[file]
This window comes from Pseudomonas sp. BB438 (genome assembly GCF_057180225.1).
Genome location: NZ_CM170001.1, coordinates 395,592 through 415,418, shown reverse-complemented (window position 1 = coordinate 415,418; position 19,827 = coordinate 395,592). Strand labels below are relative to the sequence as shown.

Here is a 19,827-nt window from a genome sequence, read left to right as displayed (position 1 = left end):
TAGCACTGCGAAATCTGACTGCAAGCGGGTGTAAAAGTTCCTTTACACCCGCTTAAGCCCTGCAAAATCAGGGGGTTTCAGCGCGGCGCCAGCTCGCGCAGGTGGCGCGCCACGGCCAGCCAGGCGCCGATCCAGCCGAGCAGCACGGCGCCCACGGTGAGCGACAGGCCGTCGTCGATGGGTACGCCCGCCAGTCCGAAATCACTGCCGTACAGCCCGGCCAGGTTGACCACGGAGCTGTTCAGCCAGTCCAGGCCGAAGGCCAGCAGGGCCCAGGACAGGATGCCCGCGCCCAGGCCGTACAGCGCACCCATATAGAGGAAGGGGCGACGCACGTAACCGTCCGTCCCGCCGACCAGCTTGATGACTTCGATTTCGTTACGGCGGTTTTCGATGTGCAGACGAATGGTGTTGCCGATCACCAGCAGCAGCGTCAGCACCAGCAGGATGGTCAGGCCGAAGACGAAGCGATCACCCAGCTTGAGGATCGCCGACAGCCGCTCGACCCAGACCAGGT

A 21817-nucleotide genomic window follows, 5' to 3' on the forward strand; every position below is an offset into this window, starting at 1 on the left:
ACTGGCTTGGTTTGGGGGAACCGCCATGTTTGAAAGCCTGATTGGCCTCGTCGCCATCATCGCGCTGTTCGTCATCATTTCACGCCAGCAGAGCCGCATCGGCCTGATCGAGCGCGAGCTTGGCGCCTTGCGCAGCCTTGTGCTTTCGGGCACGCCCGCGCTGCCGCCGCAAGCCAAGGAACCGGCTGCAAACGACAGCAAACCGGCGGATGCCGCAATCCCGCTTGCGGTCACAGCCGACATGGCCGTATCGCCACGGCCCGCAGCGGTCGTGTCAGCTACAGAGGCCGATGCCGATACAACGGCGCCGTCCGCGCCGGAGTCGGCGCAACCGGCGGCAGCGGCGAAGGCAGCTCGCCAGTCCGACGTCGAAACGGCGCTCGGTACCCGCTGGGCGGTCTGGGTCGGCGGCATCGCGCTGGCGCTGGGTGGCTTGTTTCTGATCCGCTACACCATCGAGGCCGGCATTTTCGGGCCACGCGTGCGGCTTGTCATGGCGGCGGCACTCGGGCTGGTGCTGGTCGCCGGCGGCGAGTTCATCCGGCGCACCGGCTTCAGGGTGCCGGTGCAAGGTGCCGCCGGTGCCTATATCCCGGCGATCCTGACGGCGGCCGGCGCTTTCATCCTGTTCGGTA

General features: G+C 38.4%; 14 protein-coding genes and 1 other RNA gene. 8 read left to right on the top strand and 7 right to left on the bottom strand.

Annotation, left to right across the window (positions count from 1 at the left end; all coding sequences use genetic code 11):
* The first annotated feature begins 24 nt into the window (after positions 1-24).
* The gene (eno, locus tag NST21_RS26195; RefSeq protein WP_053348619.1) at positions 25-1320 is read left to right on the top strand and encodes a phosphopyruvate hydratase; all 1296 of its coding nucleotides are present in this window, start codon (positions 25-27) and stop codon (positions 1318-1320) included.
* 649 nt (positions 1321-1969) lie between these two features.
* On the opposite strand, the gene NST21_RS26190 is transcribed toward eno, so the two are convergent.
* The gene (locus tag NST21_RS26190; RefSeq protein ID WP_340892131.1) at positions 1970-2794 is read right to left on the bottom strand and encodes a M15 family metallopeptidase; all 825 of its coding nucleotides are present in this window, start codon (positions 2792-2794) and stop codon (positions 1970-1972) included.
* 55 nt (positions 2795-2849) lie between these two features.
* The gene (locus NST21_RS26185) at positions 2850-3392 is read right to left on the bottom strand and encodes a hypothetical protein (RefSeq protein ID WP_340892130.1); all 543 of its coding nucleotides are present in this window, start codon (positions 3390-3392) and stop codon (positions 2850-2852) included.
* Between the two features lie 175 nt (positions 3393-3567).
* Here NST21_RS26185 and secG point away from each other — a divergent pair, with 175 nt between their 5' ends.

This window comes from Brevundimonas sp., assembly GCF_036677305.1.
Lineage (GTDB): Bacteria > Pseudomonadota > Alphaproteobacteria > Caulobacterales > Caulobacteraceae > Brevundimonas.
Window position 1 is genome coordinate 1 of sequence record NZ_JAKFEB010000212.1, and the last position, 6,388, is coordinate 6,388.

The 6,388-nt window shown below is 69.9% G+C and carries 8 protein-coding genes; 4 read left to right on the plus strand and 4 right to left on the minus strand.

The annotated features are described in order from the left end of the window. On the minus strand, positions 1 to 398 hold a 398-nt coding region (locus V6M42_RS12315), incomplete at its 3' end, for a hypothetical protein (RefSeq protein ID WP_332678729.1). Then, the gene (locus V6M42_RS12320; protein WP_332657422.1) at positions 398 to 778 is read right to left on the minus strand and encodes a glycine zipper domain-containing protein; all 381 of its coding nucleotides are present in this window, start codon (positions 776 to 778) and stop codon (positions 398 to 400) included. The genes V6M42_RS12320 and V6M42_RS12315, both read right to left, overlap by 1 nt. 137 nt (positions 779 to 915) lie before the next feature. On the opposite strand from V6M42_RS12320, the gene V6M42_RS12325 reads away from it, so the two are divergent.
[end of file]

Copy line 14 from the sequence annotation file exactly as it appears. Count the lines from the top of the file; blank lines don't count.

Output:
* 55 nt (positions 2795-2849) lie between these two features.